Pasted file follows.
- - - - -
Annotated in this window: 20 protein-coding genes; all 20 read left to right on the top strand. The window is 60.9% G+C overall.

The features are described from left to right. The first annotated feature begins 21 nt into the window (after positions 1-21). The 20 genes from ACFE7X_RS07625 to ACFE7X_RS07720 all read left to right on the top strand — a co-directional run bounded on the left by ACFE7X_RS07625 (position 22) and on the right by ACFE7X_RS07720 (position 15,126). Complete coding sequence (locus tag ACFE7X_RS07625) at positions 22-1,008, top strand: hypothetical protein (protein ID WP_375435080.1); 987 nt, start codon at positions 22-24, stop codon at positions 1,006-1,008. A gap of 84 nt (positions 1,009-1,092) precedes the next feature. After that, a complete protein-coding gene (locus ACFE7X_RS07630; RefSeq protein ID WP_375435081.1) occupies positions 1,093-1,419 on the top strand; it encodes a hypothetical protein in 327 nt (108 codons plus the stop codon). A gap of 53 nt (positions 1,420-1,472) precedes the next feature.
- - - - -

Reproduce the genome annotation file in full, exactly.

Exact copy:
Annotated in this window: 20 protein-coding genes; all 20 read left to right on the top strand. The window is 60.9% G+C overall.

The features are described from left to right. The first annotated feature begins 21 nt into the window (after positions 1-21). The 20 genes from ACFE7X_RS07625 to ACFE7X_RS07720 all read left to right on the top strand — a co-directional run bounded on the left by ACFE7X_RS07625 (position 22) and on the right by ACFE7X_RS07720 (position 15,126). Complete coding sequence (locus tag ACFE7X_RS07625) at positions 22-1,008, top strand: hypothetical protein (protein ID WP_375435080.1); 987 nt, start codon at positions 22-24, stop codon at positions 1,006-1,008. A gap of 84 nt (positions 1,009-1,092) precedes the next feature. After that, a complete protein-coding gene (locus ACFE7X_RS07630; RefSeq protein ID WP_375435081.1) occupies positions 1,093-1,419 on the top strand; it encodes a hypothetical protein in 327 nt (108 codons plus the stop codon). A gap of 53 nt (positions 1,420-1,472) precedes the next feature.